According to a recent analysis by the research and advocacy organization Common Sense Media, the seven most popular VR devices in schools collect so much user data that they present serious privacy concerns.
Alyson Klein, Education Week, Bethesda, Md.
(TNS) — Virtual reality can take students on a tour through far-off cosmos or even the human digestive system. But during the journey, VR devices may also collect over a million pieces of specific personal data, from how a user’s pupils are dilating to what makes them blush.
Virtual reality has been hyped as a potential game changer for K-12 education. But already pricey VR headsets come with an added cost to student data privacy, according to an analysis by Common Sense Media, a research and advocacy organization that studies the role of technology in kids’ lives.
The most popular devices on the market all have serious privacy problems, Common Sense found, leaving school districts that want to invest in VR with no viable option.
“We can’t recommend any device right now for schools and districts that wouldn’t potentially be violating state or federal privacy laws,” said Girard Kelly, Common Sense’s director of privacy, who conducted the analysis. “School districts probably should hold off a little bit if they are interested in VR purchasing for an Esports program or computer lab.”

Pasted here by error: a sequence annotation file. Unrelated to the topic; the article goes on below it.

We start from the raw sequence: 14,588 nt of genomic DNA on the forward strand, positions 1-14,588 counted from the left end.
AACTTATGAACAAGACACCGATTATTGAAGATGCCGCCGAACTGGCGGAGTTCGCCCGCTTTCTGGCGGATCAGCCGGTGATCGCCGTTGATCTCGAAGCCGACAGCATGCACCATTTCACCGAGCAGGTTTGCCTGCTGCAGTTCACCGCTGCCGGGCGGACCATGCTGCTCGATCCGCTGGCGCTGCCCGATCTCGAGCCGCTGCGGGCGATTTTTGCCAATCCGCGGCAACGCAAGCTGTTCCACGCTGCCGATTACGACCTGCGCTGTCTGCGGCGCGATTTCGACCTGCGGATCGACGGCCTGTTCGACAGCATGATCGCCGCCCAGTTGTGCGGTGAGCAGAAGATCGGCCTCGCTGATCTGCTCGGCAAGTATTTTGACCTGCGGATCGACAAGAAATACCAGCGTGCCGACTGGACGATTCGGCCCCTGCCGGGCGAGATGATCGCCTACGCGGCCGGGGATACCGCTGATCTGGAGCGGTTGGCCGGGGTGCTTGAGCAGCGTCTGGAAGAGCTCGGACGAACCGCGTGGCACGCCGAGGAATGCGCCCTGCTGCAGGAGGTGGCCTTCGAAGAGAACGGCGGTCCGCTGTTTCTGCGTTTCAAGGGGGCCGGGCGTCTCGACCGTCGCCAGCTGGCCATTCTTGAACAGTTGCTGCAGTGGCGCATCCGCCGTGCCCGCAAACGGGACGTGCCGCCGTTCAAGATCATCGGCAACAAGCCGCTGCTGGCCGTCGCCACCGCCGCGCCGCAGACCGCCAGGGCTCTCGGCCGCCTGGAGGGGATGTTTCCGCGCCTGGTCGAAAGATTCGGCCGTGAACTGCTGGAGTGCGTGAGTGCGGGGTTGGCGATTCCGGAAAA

Common Sense examined seven of the most popular VR devices, made by some of the biggest players in the tech world, including Meta, which also owns Facebook and Instagram; Microsoft; and Sony, which produces PlayStation. These devices make up close to 100 percent of the marketplace for VR, Kelly said.
VR has a lot of potential as a teaching, learning, and engagement tool, Kelly said. With the technology, students could soon experience learning in hands-on ways unimaginable to previous generations. They could take a field trip to Ancient Greece, shrink to a microscopic size and explore the inside of a cell, or find themselves in the middle of a production of a Shakespearean play, all without leaving the classroom.
But, at least for now, that can’t be done without potentially opening up valuable data to tech companies, Kelly said.
All of the devices Common Sense examined in a report, released Nov. 15, display third-party advertising. Privacy policies were often murky, or indicated that user data could go to advertising or tracking purposes.
What’s more, the headsets lack specific legal protections mandated for students under the age of 13, who are subject to more stringent federal privacy standards. And more than half of the devices had no parental controls, and some had no safety settings at all.
While privacy is a consideration when districts purchase any piece of technology, the data collected through VR devices is especially sensitive, because it can go far beyond just your name, age, and location, Kelly said.
Read More: Analysis Reveals K-12 Schools’ Virtual Reality